Home is where the Hub is: Self-contained module turns empty spaces into living spaces
The Hub contains a kitchen, a bathroom with a toilet and facilities including heating, a sound system and an internet connection
The empty spaces of disused and derelict buildings can exude a sense of potential. Of course, bringing these blank canvases back to life typically requires a lot of work, but architecture and design firm Kraaijvanger is seeking to eliminate a chunk of that work with its Hub modular kitchen and bathroom block.
The Hub was initially designed for a competition run by the Havensteder housing association in 2015 as part of its centenary celebrations. The competition asked participants: “how will we live in the future?” Kraaijvanger’s design was the winning entry, with its focus on simplicity and efficiency.
In essence, the Hub takes all of the key amenities required in a home and condenses them into one 15-sq m (161-sq ft) prefabricated unit. Constructed using high pressure laminate blockboard, solid-core board and Lamello connectors, the unit contains a kitchen, a bathroom with a toilet, plus heating, a sound system and an internet connection.
The utilities contained within the Hub are connected to the existing electrics and plumbing of a building via a single point for piping and wiring in its base. The self-contained and prefabricated design means that one of the units can be installed in just a few days, allowing empty indoor spaces to be quickly turned into homes or even offices.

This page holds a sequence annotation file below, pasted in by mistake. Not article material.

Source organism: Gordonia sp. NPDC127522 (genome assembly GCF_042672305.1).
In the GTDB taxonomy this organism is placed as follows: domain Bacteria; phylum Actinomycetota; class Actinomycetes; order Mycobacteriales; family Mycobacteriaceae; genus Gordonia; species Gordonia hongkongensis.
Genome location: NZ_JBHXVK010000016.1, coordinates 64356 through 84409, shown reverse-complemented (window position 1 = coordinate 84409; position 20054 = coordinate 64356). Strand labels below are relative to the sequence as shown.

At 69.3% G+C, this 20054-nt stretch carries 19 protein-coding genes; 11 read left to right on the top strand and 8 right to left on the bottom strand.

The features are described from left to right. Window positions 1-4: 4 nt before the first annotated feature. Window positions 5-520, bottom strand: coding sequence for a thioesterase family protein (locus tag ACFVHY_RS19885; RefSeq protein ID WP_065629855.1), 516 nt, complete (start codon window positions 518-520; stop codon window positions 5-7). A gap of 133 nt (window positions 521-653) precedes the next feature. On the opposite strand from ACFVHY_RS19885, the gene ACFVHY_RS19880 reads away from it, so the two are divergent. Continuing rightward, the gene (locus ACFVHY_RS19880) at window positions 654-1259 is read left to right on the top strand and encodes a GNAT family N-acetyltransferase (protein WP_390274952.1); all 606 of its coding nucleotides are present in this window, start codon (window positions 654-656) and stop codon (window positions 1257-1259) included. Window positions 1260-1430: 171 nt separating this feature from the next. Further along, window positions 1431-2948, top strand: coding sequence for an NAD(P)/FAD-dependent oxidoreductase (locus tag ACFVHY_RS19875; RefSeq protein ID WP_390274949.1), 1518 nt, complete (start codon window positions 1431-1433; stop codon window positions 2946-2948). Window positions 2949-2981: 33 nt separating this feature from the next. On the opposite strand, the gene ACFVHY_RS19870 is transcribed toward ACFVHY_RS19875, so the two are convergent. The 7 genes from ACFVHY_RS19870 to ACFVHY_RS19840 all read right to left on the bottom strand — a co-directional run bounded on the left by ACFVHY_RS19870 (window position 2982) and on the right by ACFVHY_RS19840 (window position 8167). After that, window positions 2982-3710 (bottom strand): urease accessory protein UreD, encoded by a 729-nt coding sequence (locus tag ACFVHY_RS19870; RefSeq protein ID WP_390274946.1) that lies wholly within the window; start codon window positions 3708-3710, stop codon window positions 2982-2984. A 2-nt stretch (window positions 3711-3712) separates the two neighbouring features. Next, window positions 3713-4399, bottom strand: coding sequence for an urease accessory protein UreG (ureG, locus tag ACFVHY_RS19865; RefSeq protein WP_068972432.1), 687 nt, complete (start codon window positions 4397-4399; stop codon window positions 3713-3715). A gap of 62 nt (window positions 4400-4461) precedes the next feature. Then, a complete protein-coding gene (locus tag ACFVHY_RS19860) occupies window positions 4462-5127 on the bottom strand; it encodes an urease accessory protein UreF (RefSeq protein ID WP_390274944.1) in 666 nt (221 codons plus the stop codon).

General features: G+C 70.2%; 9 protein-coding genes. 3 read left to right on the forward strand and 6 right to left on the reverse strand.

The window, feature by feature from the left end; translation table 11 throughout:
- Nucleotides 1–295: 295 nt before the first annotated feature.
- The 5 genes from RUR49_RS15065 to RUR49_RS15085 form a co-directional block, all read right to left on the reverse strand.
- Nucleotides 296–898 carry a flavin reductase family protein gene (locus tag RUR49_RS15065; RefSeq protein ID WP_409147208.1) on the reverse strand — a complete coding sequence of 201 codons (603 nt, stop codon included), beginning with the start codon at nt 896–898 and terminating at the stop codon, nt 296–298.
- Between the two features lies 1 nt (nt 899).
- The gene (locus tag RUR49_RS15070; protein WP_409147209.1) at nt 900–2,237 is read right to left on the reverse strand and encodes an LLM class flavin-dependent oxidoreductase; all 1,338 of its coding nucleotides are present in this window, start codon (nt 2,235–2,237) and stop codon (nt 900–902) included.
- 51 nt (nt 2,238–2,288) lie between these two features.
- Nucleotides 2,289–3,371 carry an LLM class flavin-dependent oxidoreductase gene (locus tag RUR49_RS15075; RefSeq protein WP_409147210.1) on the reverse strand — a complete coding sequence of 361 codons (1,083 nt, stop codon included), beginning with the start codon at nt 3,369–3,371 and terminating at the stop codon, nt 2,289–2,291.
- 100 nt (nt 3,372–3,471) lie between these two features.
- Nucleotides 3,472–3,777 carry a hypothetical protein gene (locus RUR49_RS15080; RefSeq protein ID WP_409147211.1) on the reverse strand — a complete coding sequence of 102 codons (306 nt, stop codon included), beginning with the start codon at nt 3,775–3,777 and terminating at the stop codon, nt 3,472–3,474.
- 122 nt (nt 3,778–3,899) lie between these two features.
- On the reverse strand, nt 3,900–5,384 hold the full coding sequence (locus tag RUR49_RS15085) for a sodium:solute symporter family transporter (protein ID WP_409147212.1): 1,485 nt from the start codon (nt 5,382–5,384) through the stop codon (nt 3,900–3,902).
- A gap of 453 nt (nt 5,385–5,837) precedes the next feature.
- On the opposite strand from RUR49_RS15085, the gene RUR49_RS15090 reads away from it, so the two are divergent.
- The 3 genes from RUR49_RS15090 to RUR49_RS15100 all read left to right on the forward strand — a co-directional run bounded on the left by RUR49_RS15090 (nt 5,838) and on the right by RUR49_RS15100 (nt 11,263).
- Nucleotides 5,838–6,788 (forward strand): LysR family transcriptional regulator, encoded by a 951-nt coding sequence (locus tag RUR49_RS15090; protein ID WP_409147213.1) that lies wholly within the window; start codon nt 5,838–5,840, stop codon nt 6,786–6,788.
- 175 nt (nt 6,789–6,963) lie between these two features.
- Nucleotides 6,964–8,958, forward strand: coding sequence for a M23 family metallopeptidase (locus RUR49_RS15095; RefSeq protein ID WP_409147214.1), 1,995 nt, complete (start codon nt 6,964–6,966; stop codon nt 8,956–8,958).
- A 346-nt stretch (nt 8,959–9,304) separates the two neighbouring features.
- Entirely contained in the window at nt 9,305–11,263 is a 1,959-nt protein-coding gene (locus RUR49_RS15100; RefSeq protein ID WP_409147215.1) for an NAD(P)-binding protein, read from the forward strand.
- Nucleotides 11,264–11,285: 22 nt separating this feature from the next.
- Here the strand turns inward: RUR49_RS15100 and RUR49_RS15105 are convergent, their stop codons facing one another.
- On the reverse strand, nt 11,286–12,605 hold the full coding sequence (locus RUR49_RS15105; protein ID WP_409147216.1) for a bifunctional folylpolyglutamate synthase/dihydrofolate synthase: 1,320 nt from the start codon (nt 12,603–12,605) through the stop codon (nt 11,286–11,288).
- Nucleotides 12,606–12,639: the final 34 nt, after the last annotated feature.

Supplementary Hubs are also available. The first Hub, for example, was installed in January in the Zomerhofkwartier district of Rotterdam and is accompanied by a “Bedhub,” which provides a place to sleep. Other possibilities, Kraaijvanger says, might include a Hub tailored towards growing vegetables indoors, a “solar-HUB” with PV panels and a power wall, or a “techno hub” containing technical equipment.
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The utilities contained in the Hub are connected to the existing electrics and plumbing of a building via a single point for piping and wiring in its base
Kraaijvanger says the idea is for Hubs to be rented or leased, rather than bought outright, allowing them to be maintained and reused elsewhere when they are no longer needed. We’ve requested information on cost and availability.